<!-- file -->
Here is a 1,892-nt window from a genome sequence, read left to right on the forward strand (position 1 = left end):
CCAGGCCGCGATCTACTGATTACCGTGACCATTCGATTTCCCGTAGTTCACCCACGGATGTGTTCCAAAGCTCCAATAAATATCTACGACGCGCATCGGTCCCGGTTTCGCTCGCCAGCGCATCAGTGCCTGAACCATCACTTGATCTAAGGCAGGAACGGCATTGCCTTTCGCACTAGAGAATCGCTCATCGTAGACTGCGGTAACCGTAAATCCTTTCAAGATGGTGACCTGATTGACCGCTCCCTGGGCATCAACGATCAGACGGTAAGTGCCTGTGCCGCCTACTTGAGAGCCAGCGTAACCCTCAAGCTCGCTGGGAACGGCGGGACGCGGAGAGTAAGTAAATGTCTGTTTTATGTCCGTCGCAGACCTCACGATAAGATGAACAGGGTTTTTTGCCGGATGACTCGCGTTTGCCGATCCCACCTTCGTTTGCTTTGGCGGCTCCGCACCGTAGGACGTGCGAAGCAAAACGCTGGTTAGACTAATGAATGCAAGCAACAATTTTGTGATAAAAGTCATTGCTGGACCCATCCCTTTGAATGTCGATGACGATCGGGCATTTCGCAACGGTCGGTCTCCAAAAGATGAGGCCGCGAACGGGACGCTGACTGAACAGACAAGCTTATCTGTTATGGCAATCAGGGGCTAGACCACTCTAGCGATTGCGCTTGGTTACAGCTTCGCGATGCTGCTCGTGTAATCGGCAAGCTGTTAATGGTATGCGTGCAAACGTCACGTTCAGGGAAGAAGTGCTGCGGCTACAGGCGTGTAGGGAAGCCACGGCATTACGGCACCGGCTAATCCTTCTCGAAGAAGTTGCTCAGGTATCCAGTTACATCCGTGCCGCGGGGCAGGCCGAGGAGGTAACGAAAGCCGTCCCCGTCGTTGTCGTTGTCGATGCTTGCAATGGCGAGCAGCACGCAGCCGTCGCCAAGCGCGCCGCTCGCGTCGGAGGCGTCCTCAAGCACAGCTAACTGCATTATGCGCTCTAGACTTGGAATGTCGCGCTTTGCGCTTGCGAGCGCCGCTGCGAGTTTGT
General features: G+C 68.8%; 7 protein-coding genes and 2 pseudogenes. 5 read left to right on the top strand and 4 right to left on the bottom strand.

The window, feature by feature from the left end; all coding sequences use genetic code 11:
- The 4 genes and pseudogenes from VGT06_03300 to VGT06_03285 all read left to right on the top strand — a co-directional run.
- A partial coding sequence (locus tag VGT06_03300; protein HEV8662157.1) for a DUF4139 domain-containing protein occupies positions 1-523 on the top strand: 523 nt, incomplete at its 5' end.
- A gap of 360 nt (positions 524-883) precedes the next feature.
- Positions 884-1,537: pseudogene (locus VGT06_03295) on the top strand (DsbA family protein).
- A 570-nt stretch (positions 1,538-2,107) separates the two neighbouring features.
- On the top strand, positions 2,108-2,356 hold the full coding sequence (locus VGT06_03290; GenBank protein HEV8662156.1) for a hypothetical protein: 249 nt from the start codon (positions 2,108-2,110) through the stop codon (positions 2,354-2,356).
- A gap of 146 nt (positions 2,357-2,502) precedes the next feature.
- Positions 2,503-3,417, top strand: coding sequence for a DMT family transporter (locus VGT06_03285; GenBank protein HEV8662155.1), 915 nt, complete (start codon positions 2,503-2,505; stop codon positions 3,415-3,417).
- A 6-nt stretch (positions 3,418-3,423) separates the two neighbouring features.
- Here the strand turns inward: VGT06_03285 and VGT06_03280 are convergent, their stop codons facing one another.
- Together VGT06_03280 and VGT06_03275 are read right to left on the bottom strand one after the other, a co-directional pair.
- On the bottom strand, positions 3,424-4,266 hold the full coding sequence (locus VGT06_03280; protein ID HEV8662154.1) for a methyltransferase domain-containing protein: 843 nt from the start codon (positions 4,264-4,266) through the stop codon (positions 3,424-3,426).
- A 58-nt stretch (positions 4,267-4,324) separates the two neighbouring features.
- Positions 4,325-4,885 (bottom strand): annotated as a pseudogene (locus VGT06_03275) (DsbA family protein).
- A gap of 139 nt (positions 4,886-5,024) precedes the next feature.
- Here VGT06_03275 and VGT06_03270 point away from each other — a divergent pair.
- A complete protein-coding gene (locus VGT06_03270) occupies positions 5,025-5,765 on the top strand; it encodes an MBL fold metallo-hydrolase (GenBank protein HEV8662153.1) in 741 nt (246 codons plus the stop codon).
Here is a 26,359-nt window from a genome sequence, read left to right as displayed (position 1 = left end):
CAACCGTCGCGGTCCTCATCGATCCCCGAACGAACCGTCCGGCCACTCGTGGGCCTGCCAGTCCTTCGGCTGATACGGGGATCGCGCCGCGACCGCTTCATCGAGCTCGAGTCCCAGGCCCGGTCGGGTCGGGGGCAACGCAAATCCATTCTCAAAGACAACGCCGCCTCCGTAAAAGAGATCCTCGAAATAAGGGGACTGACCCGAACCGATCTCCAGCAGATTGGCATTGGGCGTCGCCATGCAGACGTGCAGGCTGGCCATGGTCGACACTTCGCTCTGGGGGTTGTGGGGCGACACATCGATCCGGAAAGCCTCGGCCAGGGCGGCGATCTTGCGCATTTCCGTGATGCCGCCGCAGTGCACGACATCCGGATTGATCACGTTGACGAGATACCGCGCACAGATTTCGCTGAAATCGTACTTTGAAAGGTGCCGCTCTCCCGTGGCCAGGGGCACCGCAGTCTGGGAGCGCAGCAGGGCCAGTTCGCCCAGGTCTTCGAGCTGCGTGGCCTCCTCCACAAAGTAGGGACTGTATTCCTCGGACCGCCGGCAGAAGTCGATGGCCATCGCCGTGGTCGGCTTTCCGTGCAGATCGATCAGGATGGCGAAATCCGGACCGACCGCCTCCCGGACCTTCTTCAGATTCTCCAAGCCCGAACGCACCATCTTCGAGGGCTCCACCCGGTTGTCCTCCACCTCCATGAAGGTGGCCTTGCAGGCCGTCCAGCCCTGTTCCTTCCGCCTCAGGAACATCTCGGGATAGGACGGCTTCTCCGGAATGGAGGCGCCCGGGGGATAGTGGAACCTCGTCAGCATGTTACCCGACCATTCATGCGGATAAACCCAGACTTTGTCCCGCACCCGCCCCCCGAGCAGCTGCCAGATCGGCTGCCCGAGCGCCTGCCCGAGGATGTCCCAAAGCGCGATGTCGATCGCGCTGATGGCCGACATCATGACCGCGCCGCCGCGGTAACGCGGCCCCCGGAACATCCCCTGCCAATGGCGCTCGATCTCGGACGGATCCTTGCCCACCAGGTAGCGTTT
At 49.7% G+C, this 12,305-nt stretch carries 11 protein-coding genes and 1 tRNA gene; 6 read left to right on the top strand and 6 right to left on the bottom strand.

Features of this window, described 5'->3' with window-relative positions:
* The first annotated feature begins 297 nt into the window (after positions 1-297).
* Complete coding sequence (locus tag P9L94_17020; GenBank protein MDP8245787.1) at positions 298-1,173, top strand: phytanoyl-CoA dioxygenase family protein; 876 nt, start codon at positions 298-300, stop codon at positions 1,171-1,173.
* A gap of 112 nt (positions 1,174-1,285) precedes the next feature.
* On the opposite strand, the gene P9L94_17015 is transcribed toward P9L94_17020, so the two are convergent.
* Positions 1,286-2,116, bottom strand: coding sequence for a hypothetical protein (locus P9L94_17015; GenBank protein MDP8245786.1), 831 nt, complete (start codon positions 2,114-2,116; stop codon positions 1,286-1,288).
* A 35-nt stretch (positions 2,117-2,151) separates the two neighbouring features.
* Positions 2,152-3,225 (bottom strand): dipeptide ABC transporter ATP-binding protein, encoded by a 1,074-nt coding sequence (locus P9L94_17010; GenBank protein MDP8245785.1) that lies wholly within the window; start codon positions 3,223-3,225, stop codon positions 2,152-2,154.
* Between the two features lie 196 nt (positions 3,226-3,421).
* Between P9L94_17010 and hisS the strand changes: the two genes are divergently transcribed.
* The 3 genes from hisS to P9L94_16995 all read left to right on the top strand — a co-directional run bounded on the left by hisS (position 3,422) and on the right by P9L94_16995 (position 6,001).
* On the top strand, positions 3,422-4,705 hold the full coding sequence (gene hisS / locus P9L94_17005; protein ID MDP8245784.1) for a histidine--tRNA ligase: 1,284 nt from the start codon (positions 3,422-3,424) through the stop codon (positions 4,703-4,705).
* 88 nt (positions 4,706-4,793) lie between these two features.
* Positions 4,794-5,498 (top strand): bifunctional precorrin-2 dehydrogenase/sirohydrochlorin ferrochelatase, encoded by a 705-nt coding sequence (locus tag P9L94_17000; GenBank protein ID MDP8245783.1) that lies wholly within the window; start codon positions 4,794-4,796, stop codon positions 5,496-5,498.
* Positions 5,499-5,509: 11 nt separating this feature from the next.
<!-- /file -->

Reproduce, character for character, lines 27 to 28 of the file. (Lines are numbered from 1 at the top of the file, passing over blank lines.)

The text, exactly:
* Complete coding sequence (locus tag P9L94_17020; GenBank protein MDP8245787.1) at positions 298-1,173, top strand: phytanoyl-CoA dioxygenase family protein; 876 nt, start codon at positions 298-300, stop codon at positions 1,171-1,173.
* A gap of 112 nt (positions 1,174-1,285) precedes the next feature.